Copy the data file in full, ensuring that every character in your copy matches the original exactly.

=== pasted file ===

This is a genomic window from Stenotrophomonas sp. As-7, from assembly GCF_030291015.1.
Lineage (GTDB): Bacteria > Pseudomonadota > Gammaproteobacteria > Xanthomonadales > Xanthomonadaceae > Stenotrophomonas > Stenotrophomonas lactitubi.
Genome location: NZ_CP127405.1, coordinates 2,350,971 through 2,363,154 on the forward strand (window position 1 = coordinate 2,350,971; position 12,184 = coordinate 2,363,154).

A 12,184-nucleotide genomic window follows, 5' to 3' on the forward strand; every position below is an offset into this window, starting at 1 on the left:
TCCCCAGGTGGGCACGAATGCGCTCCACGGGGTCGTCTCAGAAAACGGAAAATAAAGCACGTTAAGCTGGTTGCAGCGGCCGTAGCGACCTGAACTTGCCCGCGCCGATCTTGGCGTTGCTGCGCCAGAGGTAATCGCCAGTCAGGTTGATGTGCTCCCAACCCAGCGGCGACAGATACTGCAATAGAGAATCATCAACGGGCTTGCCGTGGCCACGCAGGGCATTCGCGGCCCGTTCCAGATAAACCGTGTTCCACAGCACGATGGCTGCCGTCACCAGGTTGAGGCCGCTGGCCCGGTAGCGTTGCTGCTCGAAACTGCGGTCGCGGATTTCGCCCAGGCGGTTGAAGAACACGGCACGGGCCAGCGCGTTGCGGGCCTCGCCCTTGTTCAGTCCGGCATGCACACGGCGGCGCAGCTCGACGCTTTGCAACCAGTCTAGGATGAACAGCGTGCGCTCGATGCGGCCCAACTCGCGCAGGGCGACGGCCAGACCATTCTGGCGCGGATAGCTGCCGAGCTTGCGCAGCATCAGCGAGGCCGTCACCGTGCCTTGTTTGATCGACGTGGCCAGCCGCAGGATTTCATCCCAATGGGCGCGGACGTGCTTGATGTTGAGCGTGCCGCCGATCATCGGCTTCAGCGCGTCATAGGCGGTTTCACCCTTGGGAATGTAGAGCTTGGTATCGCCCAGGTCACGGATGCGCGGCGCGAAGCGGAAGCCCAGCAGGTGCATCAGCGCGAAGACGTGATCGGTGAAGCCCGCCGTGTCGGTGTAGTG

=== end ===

This is a genomic window from Stenotrophomonas sp. As-7, from assembly GCF_030291015.1.
Lineage (GTDB): Bacteria > Pseudomonadota > Gammaproteobacteria > Xanthomonadales > Xanthomonadaceae > Stenotrophomonas > Stenotrophomonas lactitubi.
Genome location: NZ_CP127405.1, coordinates 2,350,971 through 2,363,154 on the forward strand (window position 1 = coordinate 2,350,971; position 12,184 = coordinate 2,363,154).

A 12,184-nucleotide genomic window follows, 5' to 3' on the forward strand; every position below is an offset into this window, starting at 1 on the left:
TCCCCAGGTGGGCACGAATGCGCTCCACGGGGTCGTCTCAGAAAACGGAAAATAAAGCACGTTAAGCTGGTTGCAGCGGCCGTAGCGACCTGAACTTGCCCGCGCCGATCTTGGCGTTGCTGCGCCAGAGGTAATCGCCAGTCAGGTTGATGTGCTCCCAACCCAGCGGCGACAGATACTGCAATAGAGAATCATCAACGGGCTTGCCGTGGCCACGCAGGGCATTCGCGGCCCGTTCCAGATAAACCGTGTTCCACAGCACGATGGCTGCCGTCACCAGGTTGAGGCCGCTGGCCCGGTAGCGTTGCTGCTCGAAACTGCGGTCGCGGATTTCGCCCAGGCGGTTGAAGAACACGGCACGGGCCAGCGCGTTGCGGGCCTCGCCCTTGTTCAGTCCGGCATGCACACGGCGGCGCAGCTCGACGCTTTGCAACCAGTCTAGGATGAACAGCGTGCGCTCGATGCGGCCCAACTCGCGCAGGGCGACGGCCAGACCATTCTGGCGCGGATAGCTGCCGAGCTTGCGCAGCATCAGCGAGGCCGTCACCGTGCCTTGTTTGATCGACGTGGCCAGCCGCAGGATTTCATCCCAATGGGCGCGGACGTGCTTGATGTTGAGCGTGCCGCCGATCATCGGCTTCAGCGCGTCATAGGCGGTTTCACCCTTGGGAATGTAGAGCTTGGTATCGCCCAGGTCACGGATGCGCGGCGCGAAGCGGAAGCCCAGCAGGTGCATCAGCGCGAAGACGTGATCGGTGAAGCCCGCCGTGTCGGTGTAGTG